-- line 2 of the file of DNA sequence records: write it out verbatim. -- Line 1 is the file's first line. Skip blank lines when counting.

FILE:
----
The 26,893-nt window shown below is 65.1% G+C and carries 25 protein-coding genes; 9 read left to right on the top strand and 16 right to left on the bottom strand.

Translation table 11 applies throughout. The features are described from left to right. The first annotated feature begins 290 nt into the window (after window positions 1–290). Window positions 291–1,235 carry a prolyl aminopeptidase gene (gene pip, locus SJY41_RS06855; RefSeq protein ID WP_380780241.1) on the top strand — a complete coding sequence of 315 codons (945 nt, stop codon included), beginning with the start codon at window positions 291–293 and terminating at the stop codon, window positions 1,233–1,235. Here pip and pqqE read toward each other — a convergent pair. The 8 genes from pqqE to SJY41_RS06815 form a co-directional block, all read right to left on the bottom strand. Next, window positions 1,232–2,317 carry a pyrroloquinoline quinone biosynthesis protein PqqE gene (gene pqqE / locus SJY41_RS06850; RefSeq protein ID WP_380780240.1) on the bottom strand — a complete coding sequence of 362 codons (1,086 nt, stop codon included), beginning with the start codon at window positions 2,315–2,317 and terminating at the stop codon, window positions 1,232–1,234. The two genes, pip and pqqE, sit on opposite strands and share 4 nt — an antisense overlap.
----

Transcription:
Translation table 11 applies throughout. The features are described from left to right. The first annotated feature begins 290 nt into the window (after window positions 1–290). Window positions 291–1,235 carry a prolyl aminopeptidase gene (gene pip, locus SJY41_RS06855; RefSeq protein ID WP_380780241.1) on the top strand — a complete coding sequence of 315 codons (945 nt, stop codon included), beginning with the start codon at window positions 291–293 and terminating at the stop codon, window positions 1,233–1,235. Here pip and pqqE read toward each other — a convergent pair. The 8 genes from pqqE to SJY41_RS06815 form a co-directional block, all read right to left on the bottom strand. Next, window positions 1,232–2,317 carry a pyrroloquinoline quinone biosynthesis protein PqqE gene (gene pqqE / locus SJY41_RS06850; RefSeq protein ID WP_380780240.1) on the bottom strand — a complete coding sequence of 362 codons (1,086 nt, stop codon included), beginning with the start codon at window positions 2,315–2,317 and terminating at the stop codon, window positions 1,232–1,234. The two genes, pip and pqqE, sit on opposite strands and share 4 nt — an antisense overlap.